Boyle used the church and faith as a significant part of the back drop in 28 Days Later but new director, Juan Carlos Fresnadillo attacks something different in the underlying theme of the movie. While some will say he stays away from any spiritual parallels I will disagree. I will say they are different but he certainly gets on track with the original intent of many of the writers of the Zombie Genera. He understands the political environment and makes a movie that addresses that environment in a way that hopefully too many don’t loose sight of.
In the movie, the Rage Virus has had an impact primarily on England. The fact that England is an island has kept the virus isolated as far as we know. The first film concludes with the virus still intact and playing havoc on the island. The movie 28 Weeks Later starts up, well 28 weeks later. In this film, soon after a reminder of the Rage Virus and the horror it produces, we see the character Don, apparently passionately in love with his wife. We also see him at a place where he has fears that are greater than love. It shows the power and potential of what can happen when fear is allowed to rule. After an escape from an attack from the Zombies he makes it to London. We then see, some weeks later, the Rage Virus has apparently died out. It seems as if the Zombies have died from starvation.
Here is where the political commentary enters the story. Some would say the commentary is not spiritual, but I challenge if thinking about the messages the film, then we will certainly come to not only a question of morality, but a question of spirituality. It is this question that current director, Fresnadillo and the writers of the film do a brilliant job.
It seems as if a country torn apart by evil and destruction is occupied by The United States Armed Services who are attempting to police and bring about order to England. We see soldiers placed in positions of power where they don’t question orders and see only their objective and mission ahead of them. The country has been torn a part, and in obvious need of leadership from the outside, thus comes in the good ol’ USA. It isn’t that all of the troops like their mission, some in fact find out they can’t carry out the mission that may entail them in not only killing hostiles, but innocents. In this process we see high ranking individuals who care more about protocol than they do about finding appropriate answers and solutions to the problems, even when those solutions are presented to them.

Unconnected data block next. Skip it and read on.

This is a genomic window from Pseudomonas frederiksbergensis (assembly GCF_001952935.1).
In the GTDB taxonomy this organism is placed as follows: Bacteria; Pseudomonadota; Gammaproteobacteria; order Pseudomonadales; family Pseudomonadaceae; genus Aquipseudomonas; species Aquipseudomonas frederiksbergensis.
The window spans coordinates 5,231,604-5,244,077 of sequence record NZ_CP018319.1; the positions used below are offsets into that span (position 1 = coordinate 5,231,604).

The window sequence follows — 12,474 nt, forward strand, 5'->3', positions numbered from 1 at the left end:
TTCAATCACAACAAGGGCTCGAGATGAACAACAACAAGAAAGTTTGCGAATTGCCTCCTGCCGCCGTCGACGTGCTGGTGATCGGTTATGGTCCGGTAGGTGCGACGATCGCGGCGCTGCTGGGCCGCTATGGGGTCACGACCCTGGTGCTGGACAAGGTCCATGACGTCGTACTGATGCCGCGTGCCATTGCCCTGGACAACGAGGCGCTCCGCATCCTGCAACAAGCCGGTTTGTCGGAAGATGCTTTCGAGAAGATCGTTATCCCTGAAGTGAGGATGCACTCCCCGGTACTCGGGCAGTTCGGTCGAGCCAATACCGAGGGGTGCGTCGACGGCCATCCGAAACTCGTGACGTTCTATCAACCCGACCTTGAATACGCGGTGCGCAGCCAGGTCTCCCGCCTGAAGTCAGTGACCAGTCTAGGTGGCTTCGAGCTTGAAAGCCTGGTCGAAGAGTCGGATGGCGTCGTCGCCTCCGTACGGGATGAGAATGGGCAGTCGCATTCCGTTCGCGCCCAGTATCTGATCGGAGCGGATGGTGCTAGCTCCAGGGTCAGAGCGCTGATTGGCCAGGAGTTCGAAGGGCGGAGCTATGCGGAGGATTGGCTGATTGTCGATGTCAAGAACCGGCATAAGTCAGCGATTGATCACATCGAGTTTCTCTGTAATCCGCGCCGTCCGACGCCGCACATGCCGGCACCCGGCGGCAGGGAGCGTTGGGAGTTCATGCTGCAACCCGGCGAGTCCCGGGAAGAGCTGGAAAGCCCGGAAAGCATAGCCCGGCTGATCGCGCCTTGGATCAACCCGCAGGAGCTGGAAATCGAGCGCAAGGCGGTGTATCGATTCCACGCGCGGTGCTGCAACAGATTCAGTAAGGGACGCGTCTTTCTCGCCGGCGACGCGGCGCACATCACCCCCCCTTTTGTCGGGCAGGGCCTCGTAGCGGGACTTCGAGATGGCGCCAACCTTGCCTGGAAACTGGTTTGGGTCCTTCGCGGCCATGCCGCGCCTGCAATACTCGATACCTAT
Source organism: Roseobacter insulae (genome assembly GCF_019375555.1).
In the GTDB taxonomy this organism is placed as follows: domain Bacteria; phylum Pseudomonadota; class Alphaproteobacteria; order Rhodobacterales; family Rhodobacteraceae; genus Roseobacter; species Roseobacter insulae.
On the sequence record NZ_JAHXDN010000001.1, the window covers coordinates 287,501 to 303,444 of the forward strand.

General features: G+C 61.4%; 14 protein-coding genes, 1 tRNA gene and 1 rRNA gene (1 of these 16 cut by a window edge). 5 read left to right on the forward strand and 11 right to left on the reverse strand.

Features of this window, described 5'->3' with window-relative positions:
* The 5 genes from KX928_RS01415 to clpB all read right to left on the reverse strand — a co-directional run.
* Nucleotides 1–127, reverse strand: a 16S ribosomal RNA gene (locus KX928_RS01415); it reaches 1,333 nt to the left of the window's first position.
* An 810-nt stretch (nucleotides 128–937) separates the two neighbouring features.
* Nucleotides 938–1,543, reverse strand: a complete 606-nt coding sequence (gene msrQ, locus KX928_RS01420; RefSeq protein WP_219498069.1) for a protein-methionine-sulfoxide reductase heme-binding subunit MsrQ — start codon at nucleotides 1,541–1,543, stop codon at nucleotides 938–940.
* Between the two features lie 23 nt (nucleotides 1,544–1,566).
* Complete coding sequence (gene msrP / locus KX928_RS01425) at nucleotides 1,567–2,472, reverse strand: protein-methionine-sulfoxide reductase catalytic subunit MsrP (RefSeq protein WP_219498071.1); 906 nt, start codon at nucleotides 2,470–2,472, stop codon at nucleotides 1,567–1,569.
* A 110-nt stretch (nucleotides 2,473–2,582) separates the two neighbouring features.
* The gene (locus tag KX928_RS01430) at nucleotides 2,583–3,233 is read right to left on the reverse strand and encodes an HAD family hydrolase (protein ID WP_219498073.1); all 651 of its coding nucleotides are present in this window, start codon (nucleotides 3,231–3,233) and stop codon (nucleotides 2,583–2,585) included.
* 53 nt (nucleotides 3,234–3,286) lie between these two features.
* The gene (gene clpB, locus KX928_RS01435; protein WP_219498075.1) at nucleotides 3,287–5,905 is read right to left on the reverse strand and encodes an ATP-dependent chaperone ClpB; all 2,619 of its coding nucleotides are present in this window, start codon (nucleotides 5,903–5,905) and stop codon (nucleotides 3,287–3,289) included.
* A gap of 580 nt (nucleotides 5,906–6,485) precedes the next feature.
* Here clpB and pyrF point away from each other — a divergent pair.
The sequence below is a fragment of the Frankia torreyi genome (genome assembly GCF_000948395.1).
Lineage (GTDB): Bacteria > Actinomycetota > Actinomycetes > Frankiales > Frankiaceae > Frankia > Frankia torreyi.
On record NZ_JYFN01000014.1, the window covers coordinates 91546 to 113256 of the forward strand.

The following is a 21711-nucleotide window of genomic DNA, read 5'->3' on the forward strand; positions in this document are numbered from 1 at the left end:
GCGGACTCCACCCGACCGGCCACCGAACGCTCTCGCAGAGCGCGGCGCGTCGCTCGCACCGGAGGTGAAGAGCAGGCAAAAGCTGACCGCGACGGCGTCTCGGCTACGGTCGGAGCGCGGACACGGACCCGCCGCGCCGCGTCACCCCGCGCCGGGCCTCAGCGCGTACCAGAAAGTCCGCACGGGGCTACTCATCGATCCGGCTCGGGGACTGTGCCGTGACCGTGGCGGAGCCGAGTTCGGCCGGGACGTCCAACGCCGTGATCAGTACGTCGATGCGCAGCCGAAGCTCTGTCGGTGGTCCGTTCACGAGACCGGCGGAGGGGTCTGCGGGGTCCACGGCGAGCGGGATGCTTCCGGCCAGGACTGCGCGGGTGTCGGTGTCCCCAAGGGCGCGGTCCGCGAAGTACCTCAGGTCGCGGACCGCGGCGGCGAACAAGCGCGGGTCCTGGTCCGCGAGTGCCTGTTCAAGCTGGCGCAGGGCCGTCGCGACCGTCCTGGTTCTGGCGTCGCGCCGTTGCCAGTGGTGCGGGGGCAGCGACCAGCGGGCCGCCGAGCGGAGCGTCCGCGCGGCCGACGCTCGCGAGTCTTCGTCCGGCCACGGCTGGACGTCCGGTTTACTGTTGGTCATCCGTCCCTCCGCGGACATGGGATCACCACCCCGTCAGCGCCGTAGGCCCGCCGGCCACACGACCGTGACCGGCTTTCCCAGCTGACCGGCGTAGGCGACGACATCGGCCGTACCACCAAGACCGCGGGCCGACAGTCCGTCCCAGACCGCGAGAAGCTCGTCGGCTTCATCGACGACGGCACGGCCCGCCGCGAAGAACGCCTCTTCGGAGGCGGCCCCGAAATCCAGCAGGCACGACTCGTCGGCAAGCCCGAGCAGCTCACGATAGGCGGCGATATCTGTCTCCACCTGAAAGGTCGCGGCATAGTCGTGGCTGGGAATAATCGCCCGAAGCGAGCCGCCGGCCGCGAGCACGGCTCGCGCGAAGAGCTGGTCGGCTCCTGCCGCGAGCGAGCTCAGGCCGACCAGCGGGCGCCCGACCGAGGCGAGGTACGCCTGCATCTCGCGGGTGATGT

This is especially evident and frustrating when we see the higher ranking officials of the USA not having an ability to understand appropriate solutions to the Rage Virus once it returns and sticks up its ugly head. They are more concerned about doing what they know best, killing and destruction, than solving the problem. It becomes clear, quickly, this movie is in many ways a commentary on war, and in particular, to some extent, the Iraq war. Many will not see that, many will not understand that, but that is what the movie addresses at least for me.
Now don’t get me or the movie wrong, the movie does a good job at casting some military men in positive roles, but they are the ones who work for a solution to the problem. They find ways to protect those who would bring about solutions. These individuals struggle for this right, and some will pay a high price for their willingness to stand for what is right.
Now with the political commentary, don’t get me wrong, there is enough blood and guts to keep the Zombie and Horror fan quite happy. There is one innovative massacre scene involving a rescue mission and a helicopter that is like none I have seen before. There are certainly plenty of scares, head turners, and thought provoking commentary to keep one entertained, if you can call this entertainment, and some certainly will.
There are also plenty of questions the film addresses. Is society solution focused or do we force our views and actions on others? How often do we overlook solutions to our problems? Is the fear in our lives more powerful than the love in our lives? How far are we willing to go to show others love? Are we willing to lay down our lives for others? How do we come about the greater good, as opposed to the popular tendencies? There are more questions offered, but these are a start. I especially appreciated the film’s willingness to let the viewer come to their own conclusions without offering too many answers, outside of their obvious view of the United States when it comes to military action. Even there though, those serving in the military will likely appreciate the direction the film takes as it recognizes the moral integrity of many of those serving.
28 Weeks Later hasn’t forgotten what many consider one of the greatest attributes of horror, and especially the Zombie Genera. It is a shame that many can’t see beyond the gore of something like this to see the film for the things it has to say. It is a shame because there aren’t movies that often make the commentary and provides the questions movies like this do.
Now on a technical perspective; I was certainly impressed with the dark tendencies of the film regarding the cinematography. The direction and editing were also quite nice. I was a little disappointed in the script and would have liked to have seen the story tie in together a little more than it did. There were too many unanswered questions and the ending is certainly confusing at best. That said it is far from a perfect movie, it is a good movie, one worth seeing, but not great.
On a scale of 1 – 10, while not better than the first film in the series, certainly as good as an original. For that I will give a 7 for the good time and the price of an admission ticket, $7.
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